The Massachusetts Department of Public Utilities issued an order on Feb. 1 clarifying ownership of capacity and energy rights of facilities under net metering and Solar Massachusetts Renewable Target, or SMART, programs participating in the ISO New England Inc.’s forward capacity market. The order allows owners of storage-paired facilities to retain their energy or capacity rights to bid into the New England market. The agency directs electric distribution companies to assume title to the capacity rights of Class II and III net-metered facilities and SMART facilities receiving alternative on-bill credits, and monetize their capacities under two options – retain 20 percent of the proceeds or credit 100 percent of the proceeds to ratepayers. The order provides a buyout option allowing for behind-the-meter solar and front-of-the-meter solar-paired storage facilities to make a one-time, up-front purchase of the capacity associated with their facilities.
The order follows a compromise proposal filed by stakeholders last July for establishing the rights associated with net metering facilities and SMART facilities. Under the first option, distribution companies can directly monetize the capacity of facilities for which they assume title by qualifying and bidding into the market to obtain a capacity supply obligation. The second option requires registering the facility to passively earn performance incentive payments under the grid operator’s pay-for-performance rule. The department found that the 80/20 share recommended in the compromise proposal “represents an appropriate balance between participation and risk that will ensure maximum benefits for ratepayers.”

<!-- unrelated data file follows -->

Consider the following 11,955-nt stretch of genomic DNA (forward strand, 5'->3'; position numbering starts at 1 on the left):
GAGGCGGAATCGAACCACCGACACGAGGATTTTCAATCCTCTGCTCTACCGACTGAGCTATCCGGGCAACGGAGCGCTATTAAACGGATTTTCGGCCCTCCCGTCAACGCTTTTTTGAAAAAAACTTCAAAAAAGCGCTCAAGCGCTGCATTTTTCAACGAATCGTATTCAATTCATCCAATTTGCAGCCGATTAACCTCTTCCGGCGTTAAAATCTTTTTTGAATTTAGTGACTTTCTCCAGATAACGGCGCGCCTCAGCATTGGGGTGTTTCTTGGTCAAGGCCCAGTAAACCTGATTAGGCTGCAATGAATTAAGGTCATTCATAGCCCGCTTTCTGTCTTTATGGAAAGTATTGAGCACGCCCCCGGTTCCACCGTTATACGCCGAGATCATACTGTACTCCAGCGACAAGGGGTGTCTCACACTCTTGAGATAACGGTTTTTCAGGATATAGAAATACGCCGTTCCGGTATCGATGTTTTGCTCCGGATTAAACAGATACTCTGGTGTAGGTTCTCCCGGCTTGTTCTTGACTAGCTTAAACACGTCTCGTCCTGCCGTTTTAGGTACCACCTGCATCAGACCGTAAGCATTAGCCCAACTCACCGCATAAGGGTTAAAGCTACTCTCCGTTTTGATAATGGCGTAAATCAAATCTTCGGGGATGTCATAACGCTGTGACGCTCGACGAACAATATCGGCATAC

Net metering allows customers to receive credits for excess electricity that their facilities generate. The SMART program, unveiled in 2017, is a 1,600 MW AC declining-block program, which includes a tariff-based compensation for solar projects. Compensation for energy can be provided via three methods – net metering tariff, qualifying facility tariffs, and a new alternative on-bill crediting mechanism or SMART tariff.
The department said it has already established that small hydro projects do not belong to not Class I, Class II, or Class III net metering facilities. Recognizing that these facilities are distinct and in keeping with the legislature’s intent to provide incentives to support facility owner’s ability maintain operations, the department finds the host customers will hold title to their capacity rights, while the distribution companies will retain title to their energy rights, using the revenue to offset the net metering recovery surcharge.
The order directs each distribution company to revise its net metering and SMART tariffs to reflect the requirements for qualification and participation in the capacity market. Unitil Corp, National Grid plc, and Eversource Energy must submit revised model tariffs within 10 days of the order.